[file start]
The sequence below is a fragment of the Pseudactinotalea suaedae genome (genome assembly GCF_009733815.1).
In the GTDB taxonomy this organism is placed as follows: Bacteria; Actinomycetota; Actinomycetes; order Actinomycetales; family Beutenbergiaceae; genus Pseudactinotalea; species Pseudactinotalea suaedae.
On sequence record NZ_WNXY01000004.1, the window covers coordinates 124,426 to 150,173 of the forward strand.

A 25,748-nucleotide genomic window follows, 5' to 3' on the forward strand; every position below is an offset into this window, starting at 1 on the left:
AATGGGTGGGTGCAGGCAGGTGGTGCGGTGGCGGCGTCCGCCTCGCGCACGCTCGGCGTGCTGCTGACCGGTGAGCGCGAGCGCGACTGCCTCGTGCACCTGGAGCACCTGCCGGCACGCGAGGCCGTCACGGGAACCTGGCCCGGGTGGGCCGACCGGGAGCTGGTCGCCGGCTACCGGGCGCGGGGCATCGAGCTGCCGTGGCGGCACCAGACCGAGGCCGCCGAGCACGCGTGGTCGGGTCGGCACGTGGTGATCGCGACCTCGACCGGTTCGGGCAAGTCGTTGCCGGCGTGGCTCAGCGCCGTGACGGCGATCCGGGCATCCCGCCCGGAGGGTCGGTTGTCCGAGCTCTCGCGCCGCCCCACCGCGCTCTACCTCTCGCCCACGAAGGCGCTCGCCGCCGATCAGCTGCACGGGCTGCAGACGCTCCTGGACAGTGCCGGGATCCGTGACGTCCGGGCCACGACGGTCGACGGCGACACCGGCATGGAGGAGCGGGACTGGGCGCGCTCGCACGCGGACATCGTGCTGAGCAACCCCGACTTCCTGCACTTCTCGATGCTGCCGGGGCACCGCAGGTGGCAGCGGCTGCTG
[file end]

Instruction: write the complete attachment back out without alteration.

The sequence below is a fragment of the Pseudactinotalea suaedae genome (genome assembly GCF_009733815.1).
In the GTDB taxonomy this organism is placed as follows: Bacteria; Actinomycetota; Actinomycetes; order Actinomycetales; family Beutenbergiaceae; genus Pseudactinotalea; species Pseudactinotalea suaedae.
On sequence record NZ_WNXY01000004.1, the window covers coordinates 124,426 to 150,173 of the forward strand.

A 25,748-nucleotide genomic window follows, 5' to 3' on the forward strand; every position below is an offset into this window, starting at 1 on the left:
AATGGGTGGGTGCAGGCAGGTGGTGCGGTGGCGGCGTCCGCCTCGCGCACGCTCGGCGTGCTGCTGACCGGTGAGCGCGAGCGCGACTGCCTCGTGCACCTGGAGCACCTGCCGGCACGCGAGGCCGTCACGGGAACCTGGCCCGGGTGGGCCGACCGGGAGCTGGTCGCCGGCTACCGGGCGCGGGGCATCGAGCTGCCGTGGCGGCACCAGACCGAGGCCGCCGAGCACGCGTGGTCGGGTCGGCACGTGGTGATCGCGACCTCGACCGGTTCGGGCAAGTCGTTGCCGGCGTGGCTCAGCGCCGTGACGGCGATCCGGGCATCCCGCCCGGAGGGTCGGTTGTCCGAGCTCTCGCGCCGCCCCACCGCGCTCTACCTCTCGCCCACGAAGGCGCTCGCCGCCGATCAGCTGCACGGGCTGCAGACGCTCCTGGACAGTGCCGGGATCCGTGACGTCCGGGCCACGACGGTCGACGGCGACACCGGCATGGAGGAGCGGGACTGGGCGCGCTCGCACGCGGACATCGTGCTGAGCAACCCCGACTTCCTGCACTTCTCGATGCTGCCGGGGCACCGCAGGTGGCAGCGGCTGCTG